Police stories needed to be told
Published 9:00 pm Thursday, September 25, 2008
First, let’s get the cliché out of the way: Some of my best friends are cops.
Indeed, one of our closest family
friends was police chief in a Hampton Roads city for many years. A straighter arrow was never nocked, and a more loyal friend couldn’t be found.
Also, during the nearly two years I’ve spent back at The Tidewater News, the relationships I’ve built with people in the law enforcement community have been among some of the closest in my professional life.
That said, I believe that the public has a right to hold police officers to higher standards. Perhaps unsurprisingly, my law enforcement friends feel the same way. One even went so far recently as to send me a copy of the Law Enforcement Code of Ethics. It states, in part: “I will keep my private life unsullied as an example to all and will behave in a manner that does not discredit me, or my agency.”
It’s a credo that makes sense to most people. And, while it may seem unfair that law enforcement officers are subjected to greater scrutiny than the average person, the idea behind that scrutiny is really no different than what we are all used to in relationship to presidents, congressmen, senators, mayors and other public servants. We certainly don’t expect them to be perfect, but we judge their character and fitness for public service by what we learn of their personal histories.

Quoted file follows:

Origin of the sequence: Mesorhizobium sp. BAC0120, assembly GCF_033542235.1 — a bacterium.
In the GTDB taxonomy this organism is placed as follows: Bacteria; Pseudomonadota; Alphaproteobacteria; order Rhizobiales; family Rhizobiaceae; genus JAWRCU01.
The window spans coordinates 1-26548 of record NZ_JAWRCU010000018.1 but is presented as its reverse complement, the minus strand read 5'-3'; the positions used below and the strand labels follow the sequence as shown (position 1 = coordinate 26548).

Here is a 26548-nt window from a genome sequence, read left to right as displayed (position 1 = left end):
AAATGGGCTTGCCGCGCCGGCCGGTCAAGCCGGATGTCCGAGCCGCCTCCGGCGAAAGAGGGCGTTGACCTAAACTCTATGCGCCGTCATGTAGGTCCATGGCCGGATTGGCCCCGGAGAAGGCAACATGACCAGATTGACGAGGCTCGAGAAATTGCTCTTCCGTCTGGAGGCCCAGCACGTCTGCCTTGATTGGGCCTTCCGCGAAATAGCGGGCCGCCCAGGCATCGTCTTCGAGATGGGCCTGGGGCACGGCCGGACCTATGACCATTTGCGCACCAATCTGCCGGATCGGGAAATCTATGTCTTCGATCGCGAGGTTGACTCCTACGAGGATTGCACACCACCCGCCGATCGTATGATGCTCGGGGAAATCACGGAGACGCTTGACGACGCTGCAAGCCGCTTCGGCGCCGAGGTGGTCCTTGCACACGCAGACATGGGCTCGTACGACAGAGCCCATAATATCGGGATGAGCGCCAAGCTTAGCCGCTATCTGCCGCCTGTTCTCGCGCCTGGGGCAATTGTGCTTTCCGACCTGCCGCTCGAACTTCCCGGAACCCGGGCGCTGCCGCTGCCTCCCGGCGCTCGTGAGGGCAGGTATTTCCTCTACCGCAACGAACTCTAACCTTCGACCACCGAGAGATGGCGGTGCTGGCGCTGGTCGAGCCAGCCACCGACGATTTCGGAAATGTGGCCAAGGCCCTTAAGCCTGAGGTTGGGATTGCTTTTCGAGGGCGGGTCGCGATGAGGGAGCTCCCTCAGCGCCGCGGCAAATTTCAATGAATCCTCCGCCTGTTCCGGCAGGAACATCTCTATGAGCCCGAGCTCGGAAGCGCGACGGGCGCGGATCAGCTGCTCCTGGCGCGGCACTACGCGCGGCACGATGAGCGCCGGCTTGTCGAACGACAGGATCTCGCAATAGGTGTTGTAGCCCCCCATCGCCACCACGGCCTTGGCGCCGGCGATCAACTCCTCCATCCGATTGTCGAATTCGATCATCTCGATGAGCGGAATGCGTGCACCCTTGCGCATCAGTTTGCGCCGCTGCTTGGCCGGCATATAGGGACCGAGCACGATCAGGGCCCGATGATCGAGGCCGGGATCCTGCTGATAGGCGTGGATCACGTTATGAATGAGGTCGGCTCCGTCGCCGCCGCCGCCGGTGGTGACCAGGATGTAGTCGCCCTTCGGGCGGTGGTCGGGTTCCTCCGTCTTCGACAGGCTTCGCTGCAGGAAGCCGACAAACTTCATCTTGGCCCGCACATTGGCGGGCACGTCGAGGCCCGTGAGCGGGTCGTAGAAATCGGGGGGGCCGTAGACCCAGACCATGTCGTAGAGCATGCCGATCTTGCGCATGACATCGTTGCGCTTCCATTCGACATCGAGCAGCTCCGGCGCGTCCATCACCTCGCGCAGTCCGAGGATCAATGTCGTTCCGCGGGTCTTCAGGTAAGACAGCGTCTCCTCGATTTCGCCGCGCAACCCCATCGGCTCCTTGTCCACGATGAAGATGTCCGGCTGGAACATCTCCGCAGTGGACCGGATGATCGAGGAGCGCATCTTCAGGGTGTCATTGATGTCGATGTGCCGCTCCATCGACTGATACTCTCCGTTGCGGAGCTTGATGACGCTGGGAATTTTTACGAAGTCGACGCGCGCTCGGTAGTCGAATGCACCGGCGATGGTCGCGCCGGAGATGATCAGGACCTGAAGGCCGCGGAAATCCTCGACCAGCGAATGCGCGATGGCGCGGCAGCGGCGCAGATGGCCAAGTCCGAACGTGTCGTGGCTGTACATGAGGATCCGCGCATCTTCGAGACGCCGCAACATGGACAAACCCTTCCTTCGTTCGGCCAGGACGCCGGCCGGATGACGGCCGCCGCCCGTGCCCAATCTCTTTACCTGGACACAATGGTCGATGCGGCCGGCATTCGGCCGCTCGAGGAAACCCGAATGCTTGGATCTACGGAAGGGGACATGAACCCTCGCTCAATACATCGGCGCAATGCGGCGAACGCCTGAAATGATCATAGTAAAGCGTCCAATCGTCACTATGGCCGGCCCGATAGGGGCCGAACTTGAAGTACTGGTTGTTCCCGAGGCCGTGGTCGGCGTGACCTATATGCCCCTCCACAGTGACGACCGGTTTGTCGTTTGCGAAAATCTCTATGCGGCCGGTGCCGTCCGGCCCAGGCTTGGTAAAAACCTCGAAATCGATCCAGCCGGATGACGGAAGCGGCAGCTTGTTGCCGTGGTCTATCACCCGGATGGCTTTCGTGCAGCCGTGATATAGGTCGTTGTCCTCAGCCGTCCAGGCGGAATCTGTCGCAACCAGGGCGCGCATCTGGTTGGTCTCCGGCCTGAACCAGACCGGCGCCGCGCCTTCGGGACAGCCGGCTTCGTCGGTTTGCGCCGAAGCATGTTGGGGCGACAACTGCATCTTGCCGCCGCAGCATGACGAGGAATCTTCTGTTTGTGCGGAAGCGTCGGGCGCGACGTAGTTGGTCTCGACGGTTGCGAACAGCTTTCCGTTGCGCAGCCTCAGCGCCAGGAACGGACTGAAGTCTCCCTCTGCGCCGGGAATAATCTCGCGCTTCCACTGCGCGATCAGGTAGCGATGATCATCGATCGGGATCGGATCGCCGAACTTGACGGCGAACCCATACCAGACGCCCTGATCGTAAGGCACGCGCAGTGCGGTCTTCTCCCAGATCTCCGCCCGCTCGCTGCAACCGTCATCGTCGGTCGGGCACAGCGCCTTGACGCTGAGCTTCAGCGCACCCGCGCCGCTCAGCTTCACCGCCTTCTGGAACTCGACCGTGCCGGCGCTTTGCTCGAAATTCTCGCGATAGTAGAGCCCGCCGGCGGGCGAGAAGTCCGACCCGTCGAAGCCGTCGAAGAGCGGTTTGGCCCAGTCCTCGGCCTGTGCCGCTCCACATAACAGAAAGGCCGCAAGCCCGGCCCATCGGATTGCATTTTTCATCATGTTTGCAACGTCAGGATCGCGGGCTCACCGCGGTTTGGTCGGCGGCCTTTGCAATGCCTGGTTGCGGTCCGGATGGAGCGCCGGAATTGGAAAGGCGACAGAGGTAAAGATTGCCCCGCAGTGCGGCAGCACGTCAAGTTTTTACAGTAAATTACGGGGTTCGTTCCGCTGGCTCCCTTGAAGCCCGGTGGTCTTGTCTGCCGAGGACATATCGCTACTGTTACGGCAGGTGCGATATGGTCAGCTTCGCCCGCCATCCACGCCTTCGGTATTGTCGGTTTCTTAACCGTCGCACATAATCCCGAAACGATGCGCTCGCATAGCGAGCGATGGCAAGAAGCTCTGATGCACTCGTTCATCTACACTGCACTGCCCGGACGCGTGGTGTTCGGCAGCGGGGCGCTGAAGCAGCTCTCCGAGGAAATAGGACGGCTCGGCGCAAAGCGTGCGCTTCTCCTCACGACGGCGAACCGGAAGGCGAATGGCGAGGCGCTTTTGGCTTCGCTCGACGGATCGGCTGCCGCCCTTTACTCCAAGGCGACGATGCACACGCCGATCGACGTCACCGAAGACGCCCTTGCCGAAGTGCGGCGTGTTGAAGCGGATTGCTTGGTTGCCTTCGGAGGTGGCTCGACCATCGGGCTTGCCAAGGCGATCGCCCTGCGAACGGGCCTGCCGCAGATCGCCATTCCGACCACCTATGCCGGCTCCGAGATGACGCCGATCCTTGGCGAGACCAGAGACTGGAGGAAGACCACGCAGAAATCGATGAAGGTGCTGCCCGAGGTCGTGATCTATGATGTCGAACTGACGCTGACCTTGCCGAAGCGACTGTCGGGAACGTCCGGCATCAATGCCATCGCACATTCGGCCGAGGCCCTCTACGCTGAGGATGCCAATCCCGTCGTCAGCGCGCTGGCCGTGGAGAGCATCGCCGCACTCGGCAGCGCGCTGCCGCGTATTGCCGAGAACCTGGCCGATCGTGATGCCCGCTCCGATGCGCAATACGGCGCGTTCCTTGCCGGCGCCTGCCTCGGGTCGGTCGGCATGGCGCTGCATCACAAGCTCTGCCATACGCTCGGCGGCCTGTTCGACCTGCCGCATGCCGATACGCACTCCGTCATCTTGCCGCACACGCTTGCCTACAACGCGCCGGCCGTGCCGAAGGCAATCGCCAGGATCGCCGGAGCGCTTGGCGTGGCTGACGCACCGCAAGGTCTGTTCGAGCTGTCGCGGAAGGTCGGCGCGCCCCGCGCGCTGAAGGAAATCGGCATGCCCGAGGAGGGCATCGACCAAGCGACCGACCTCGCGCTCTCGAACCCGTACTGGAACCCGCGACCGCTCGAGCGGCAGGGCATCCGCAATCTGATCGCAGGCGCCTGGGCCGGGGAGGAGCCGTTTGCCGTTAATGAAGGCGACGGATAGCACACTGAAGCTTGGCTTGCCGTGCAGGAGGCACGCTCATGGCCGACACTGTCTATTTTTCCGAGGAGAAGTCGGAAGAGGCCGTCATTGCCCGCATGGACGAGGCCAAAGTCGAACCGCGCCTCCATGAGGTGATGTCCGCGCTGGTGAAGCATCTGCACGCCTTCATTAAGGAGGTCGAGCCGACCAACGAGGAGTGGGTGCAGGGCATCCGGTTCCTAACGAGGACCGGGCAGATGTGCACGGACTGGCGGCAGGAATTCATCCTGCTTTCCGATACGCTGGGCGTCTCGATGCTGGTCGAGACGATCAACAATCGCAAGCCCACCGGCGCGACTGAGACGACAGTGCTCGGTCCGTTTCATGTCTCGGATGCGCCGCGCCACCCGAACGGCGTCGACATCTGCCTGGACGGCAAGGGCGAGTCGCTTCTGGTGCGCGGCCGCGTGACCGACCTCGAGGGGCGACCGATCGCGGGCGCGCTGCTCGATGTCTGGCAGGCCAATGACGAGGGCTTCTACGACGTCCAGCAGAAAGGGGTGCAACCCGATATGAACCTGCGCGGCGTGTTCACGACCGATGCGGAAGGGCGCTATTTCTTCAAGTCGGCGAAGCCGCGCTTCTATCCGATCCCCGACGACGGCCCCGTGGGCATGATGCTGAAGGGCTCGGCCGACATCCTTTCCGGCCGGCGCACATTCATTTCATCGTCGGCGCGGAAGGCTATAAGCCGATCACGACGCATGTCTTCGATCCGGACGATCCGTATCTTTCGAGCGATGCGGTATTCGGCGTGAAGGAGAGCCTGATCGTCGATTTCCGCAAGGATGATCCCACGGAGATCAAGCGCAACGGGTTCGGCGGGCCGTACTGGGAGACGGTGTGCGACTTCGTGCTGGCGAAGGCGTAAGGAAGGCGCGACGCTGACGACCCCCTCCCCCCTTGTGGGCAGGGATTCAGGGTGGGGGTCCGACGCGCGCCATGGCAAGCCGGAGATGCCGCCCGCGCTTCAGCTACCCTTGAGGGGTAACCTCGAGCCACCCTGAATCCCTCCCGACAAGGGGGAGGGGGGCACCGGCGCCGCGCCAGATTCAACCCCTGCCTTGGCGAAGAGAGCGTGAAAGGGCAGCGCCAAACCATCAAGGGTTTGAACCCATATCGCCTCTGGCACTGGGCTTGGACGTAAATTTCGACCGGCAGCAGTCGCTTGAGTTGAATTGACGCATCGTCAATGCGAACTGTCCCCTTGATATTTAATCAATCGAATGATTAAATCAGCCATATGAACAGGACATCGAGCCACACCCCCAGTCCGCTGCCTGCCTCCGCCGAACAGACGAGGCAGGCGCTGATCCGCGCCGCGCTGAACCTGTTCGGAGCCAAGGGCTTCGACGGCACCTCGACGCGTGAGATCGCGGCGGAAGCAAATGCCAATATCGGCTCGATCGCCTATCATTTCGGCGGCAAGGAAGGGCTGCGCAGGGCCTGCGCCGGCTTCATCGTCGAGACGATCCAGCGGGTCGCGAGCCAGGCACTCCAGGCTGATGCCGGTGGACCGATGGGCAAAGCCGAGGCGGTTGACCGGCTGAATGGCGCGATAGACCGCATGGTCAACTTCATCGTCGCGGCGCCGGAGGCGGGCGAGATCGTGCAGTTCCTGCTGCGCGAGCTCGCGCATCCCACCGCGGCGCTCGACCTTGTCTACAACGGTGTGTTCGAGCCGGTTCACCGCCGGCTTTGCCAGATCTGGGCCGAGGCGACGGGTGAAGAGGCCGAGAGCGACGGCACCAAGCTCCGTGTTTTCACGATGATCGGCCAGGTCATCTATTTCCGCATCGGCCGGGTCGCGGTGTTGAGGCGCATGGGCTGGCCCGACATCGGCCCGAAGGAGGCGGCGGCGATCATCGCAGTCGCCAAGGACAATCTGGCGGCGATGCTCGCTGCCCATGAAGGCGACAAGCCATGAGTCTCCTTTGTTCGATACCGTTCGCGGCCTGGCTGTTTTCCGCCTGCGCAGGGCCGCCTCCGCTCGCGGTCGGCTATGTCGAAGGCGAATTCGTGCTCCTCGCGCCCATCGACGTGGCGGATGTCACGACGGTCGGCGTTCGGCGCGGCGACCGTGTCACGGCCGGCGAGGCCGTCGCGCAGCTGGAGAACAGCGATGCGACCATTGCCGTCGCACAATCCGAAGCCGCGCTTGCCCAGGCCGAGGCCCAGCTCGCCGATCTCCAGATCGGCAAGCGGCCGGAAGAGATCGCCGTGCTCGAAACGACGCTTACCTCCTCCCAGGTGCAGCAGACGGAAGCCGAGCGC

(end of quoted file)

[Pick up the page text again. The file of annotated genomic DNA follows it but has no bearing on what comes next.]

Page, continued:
Recent articles I’ve written for this newspaper have brought this whole issue into sharp relief. A Virginia State Trooper guilty of having sex with a minor loses his job and is then hired as Boykins’ only police officer. A Franklin police officer resigns after being charged with driving under the influence.
I suspect that both of these men are good people, and I wouldn’t be surprised to learn there are extenuating circumstances in each case. Good people make mistakes, and other good people forgive them. Forgiveness, however, doesn’t imply a freedom from consequences, and other good people in our community, including journalists, have a right and a responsibility to examine whether consequences fit crimes.
Some folks in the area, especially close friends and family of both police officers, would have us believe that these stories should never have found their way into print. One even accused me of being a cop-basher.
In fact, both stories were important to me because of my high regard for police officers, the vast majority of whom are upstanding citizens and who believe firmly in the idea of living unsullied lives as an example to all. I tip my hat to them and to the families who support and love them through long hours, dangerous situations and thankless assignments.
And I congratulate them for a level of maturity regarding the scrutiny they come under. Some of the angrier members of our community lately could take a lesson.